wherein the controller is further configured to compress the plurality of data portions before generating the error correction information.
2. The flash storage device according to claim 1, wherein the plurality of channels comprises n channels, and wherein the controller is configured to partition the data into n−1 data portions.
3. The flash storage device according to claim 1, wherein the plurality of channels comprises n channels, wherein the first one or more channels comprises m channels, and wherein the controller is configured to partition the data into n−m data portions.
4. The flash storage device according to claim 1, wherein the plurality of channels comprises n channels, wherein the first one or more channels comprises m channels, and wherein the controller is configured to partition the data into fewer than n−m data portions.
5. The flash storage device according to claim 1, wherein the data portions and the error correction information are written to a same address in each of the corresponding channels.
6. The flash storage device according to claim 1, wherein the controller is configured to generate the error correction information by performing an XOR operation on the plurality of data portions.
7. The flash storage device according to claim 1, wherein the controller is configured to generate the error correction information using error-correcting code on the plurality of data portions.
8. The flash storage device according to claim 1, wherein the controller is further configured to determine a number of data portions into which the data is partitioned based upon a number of available data segments in the plurality of channels of flash storage.
9. A method of writing data to a flash storage device, comprising the steps of:
caching, in a system memory, data to be written;
partitioning the data into a plurality of data portions;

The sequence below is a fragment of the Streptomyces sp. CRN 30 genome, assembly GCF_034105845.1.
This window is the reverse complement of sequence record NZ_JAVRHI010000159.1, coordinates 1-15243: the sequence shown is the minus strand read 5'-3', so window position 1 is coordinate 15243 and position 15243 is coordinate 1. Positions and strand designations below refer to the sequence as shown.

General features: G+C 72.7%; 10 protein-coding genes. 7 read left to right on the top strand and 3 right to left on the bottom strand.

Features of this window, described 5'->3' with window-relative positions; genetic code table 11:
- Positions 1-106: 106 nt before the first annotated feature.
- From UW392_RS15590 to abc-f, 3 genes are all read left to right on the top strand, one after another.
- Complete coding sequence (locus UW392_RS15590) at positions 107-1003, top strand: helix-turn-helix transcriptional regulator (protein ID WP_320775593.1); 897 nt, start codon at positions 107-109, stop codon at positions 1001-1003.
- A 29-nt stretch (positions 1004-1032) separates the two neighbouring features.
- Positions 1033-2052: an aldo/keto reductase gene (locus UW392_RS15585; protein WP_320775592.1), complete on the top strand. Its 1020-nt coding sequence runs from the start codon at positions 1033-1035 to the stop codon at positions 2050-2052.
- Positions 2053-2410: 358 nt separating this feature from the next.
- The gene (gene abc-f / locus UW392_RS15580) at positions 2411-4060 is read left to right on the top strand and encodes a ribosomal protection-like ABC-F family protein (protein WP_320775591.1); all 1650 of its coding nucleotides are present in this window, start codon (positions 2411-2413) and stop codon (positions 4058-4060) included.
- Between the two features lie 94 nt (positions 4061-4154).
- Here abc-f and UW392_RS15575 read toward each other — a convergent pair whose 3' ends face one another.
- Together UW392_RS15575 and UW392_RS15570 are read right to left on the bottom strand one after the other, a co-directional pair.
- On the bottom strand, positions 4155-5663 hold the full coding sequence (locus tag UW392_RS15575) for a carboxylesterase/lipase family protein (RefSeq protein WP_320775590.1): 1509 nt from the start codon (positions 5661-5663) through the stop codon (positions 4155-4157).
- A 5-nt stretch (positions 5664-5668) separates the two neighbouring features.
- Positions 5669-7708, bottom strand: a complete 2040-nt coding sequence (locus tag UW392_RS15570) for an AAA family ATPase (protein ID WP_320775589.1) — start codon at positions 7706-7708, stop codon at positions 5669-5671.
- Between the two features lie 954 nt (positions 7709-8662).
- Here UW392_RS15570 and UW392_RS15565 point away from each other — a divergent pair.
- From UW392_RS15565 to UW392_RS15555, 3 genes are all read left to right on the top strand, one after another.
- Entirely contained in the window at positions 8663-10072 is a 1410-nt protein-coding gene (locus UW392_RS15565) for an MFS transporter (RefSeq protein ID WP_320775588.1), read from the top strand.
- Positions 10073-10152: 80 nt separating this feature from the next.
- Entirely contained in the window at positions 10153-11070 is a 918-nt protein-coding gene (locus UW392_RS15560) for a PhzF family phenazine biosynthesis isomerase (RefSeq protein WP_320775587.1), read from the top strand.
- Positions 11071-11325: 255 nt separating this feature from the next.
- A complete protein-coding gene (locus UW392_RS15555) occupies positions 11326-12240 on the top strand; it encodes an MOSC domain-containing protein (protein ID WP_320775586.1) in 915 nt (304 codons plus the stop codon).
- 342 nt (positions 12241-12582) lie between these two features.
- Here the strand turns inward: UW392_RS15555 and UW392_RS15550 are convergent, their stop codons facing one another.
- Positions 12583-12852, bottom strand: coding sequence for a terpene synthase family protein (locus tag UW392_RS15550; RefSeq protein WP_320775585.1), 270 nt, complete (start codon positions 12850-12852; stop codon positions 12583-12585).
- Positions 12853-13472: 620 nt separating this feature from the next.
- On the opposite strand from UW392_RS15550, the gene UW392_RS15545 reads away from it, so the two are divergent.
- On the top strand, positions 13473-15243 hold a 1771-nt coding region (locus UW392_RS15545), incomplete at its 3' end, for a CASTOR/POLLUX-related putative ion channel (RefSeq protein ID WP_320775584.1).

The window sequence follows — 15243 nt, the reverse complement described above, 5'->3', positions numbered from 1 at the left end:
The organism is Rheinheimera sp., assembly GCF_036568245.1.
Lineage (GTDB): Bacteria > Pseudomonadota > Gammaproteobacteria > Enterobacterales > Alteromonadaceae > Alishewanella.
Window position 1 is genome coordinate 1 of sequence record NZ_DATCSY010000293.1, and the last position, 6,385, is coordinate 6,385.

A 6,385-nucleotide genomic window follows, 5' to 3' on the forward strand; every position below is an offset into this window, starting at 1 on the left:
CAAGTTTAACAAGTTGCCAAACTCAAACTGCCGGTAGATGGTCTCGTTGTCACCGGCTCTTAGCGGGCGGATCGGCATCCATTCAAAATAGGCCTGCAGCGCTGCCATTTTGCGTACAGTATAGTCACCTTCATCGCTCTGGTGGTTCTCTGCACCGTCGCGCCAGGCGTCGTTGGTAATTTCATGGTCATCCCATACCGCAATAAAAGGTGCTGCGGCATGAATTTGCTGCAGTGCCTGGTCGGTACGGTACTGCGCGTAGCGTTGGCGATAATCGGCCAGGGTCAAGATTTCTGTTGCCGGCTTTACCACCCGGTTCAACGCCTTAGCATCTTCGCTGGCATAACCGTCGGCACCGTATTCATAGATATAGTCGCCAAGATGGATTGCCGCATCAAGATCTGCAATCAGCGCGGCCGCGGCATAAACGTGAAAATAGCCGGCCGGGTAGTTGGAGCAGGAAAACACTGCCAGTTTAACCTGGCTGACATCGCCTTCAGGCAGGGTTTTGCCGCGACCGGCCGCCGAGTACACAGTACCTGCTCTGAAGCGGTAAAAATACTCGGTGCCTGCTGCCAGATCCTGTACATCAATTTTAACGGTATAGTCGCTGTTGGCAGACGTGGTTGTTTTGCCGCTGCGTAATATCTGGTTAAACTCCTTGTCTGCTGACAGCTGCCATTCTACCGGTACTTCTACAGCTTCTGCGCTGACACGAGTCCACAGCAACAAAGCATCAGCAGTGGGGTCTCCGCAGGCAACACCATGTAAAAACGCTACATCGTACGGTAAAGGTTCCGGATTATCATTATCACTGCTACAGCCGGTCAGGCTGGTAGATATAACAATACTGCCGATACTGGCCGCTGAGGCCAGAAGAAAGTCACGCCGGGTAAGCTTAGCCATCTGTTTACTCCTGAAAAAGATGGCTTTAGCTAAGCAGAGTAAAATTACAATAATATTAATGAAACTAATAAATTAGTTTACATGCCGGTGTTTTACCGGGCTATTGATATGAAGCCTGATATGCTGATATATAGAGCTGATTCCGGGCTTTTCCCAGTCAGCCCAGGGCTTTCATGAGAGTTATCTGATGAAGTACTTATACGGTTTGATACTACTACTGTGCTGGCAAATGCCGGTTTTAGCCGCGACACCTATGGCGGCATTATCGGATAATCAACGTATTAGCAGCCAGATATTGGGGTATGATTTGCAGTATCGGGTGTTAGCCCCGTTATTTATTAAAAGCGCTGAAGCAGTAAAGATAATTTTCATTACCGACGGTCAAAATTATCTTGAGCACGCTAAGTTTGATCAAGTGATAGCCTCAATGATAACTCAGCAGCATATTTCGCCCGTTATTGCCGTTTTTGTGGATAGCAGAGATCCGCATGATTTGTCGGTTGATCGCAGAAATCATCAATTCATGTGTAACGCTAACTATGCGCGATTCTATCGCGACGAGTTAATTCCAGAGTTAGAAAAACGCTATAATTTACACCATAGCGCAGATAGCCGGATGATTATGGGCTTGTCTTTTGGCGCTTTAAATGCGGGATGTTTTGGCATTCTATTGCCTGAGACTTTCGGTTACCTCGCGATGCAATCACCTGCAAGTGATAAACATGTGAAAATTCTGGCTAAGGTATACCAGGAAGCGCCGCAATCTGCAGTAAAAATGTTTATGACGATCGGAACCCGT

compressing the plurality of data portions;
generating error correction information based on the compressed plurality of data portions;
writing the error correction information to a first one or more of a plurality of channels of flash storage of the flash storage device; and
writing each of the plurality of data portions to a different one of the plurality of channels of flash storage other than the first one or more thereof.
10. The method according to claim 9, wherein the plurality of channels comprises n channels, and wherein the data is partitioned into n−1 data portions.
11. The method according to claim 9, wherein the plurality of channels comprises n channels, wherein the first one or more channels comprises m channels, and wherein the data is partitioned into n−m data portions.
12. The method according to claim 9, wherein the plurality of channels comprises n channels, wherein the first one or more channels comprises m channels, and wherein the data is partitioned into fewer than n—m data portions.
13. The method according to claim 9, wherein the data portions and the error correction information are written to a same address in each of the corresponding channels.
14. The method according to claim 9, wherein the error correction information is generated by performing an XOR operation on the plurality of data portions.
15. The method according to claim 9, wherein the error correction information is generated using error-correcting code on the plurality of data portions.
16. The method according to claim 9, further comprising: